Everything You Need To Know About RMDs


Most talk about retirement focuses on putting money into your account, but at some point, you will need to take that money out again. Distributions are an important part of your retirement income strategy and understanding how to make them work best for you will help you optimize your financial playbook. 

One type of distribution you will need to be familiar with are required minimum distributions (RMDs). What are RMDs and how will they impact your retirement savings? 

What Are RMDs?

Required minimum distributions are mandated by the IRS and stipulate a certain amount of money be withdrawn from qualified retirement accounts on an annual basis. These rules dictate the minimum amount of money that has to be taken out of qualified retirement accounts each year.

RMDs come into effect when you turn 70 ½. The first year you take your RMDs, you can wait until April 1 of the year after you turn 70 ½, however, if you wait this long you must take an additional distribution by year end. Every subsequent distribution (including any remaining money needed to be withdrawn in the first year) must be taken by December 31. 

Should you forget to take your RMDs or if you don’t take enough out of your accounts, the IRS will issue a steep 50% penalty on the money that was supposed to be withdrawn. RMDs are something that you need to keep track of and implement into your tax planning strategy so as to avoid any penalties. 

What Accounts Are Impacted?

All of the money that you have contributed to a tax-advantaged retirement account has been deposited on a pre-tax basis, so RMDs were put in place for the IRS to start taxing that money. Most tax-deferred accounts are subject to RMDs and include the following according to the IRS website:

  • 401(k), 403(b), 457
  • Traditional IRA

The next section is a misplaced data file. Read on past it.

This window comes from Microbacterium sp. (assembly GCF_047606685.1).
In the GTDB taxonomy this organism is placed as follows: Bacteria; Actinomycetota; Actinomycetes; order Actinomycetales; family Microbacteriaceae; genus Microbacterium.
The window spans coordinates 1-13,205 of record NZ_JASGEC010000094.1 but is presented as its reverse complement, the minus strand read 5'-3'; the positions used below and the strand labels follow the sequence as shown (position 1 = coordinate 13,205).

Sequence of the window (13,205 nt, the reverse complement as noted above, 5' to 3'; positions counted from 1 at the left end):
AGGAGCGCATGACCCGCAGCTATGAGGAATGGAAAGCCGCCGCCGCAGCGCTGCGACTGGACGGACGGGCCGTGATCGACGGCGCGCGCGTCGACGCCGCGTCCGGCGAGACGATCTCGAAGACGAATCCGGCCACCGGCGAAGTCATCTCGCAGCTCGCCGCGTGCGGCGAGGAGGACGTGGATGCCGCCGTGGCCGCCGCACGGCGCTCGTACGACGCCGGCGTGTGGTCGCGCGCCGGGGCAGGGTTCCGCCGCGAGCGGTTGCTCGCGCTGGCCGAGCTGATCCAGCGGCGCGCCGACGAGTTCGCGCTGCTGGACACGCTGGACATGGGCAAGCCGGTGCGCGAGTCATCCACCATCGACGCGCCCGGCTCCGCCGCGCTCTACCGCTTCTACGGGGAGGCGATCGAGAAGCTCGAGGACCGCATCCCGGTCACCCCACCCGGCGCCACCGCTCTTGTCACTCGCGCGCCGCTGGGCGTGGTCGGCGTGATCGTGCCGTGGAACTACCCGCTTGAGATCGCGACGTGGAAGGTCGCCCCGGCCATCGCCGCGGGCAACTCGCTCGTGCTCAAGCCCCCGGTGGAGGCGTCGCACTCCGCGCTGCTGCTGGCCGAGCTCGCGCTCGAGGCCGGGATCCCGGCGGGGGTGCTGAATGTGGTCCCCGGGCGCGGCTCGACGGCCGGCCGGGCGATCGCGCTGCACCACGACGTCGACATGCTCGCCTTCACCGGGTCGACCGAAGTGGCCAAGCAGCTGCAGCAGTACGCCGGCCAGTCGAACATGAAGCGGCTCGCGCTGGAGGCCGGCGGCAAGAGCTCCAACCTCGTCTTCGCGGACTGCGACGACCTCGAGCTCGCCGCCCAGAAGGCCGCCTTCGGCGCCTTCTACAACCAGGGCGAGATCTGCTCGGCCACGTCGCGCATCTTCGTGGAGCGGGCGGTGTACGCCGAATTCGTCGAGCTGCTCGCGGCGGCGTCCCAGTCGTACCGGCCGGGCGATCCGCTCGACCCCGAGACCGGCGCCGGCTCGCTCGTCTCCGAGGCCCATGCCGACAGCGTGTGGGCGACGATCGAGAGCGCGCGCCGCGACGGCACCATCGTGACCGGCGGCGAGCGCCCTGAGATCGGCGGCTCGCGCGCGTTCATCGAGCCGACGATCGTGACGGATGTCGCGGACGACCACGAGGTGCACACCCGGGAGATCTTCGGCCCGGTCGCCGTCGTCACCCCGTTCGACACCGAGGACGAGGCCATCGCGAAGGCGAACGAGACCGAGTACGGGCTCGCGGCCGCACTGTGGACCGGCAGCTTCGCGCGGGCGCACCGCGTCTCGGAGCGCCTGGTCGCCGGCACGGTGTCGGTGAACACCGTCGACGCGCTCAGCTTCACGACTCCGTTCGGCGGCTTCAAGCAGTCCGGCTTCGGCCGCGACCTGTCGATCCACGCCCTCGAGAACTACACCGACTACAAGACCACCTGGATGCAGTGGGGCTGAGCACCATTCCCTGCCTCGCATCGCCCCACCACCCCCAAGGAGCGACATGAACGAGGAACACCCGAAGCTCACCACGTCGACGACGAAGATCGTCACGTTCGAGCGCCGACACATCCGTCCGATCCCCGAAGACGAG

• Roth 401(k)

The only account that isn’t subject to RMDs is a Roth IRA as long as the primary owner is still alive. Inherited Roth IRAs will require distributions. 

RMDs are taxed as ordinary income. The money you take out will be taxed at your regular income rate, which is why implementing tax planning strategies for retirement savings can make a big impact on your tax bill. 

How To Calculate RMDs

RMDs aren’t always easy to calculate, but the IRS does provide worksheets to help you figure it out. The primary way to determine the amount of your RMD is to take the balance of the account on December 31 of the prior year and divide that number by your life expectancy factor found in the life expectancy tables in Publication 590-B. 

There are different methods for calculating your RMD depending on whether you use the uniform-lifetime, joint-and-survivor or single-life expectancy table.

Remember, if you hold both a 401(k) and a Traditional IRA, you will need to take your RMDs by December 31 from each account (unless you are still working for the company who’s 401(k) you are participating in) in order to avoid the 50% penalty.  Aggregation rules allow some, but not all, tax-deferred accounts to be aggregated together for RMD calculation and distribution. Be sure to take the time to calculate and withdraw the RMD correctly. 

What To Do With Your RMDs

Most retirees rely on their RMDs for various living expenses such as housing, food, and entertainment. Should you be in a place that you don’t rely on your RMDs for your regular retirement expenses, you can donate your RMDs to charity.

Donating your RMDs to charity is a tax-efficient strategy that will help you in your tax planning while providing the charity with more money. In a process called a qualified charitable distribution (QCD), you can make a donation to a qualifying charity right from your IRA. 

When you make a QCD, you will not have to pay income tax on the withdrawn money which could help keep you below a certain income threshold. For the process to work, the IRA custodian must transfer the funds directly from the IRA to the charity of your choice. Should you withdraw the money yourself, you will need to pay taxes on it. There are other rules and regulations that come along with QCDs, so if this is a strategy you want to learn more about, talk with your financial advisor. 

RMDs are an important part of your retirement planning. Knowing what they are and how to make them work for you will help you create a plan for your retirement income. 

Here at Retire To, it is our goal that you live the retirement of your dreams. Are you ready to start creating your retirement income strategy, or does your existing plan need a refresh? Give us a call, and we would love to help you!

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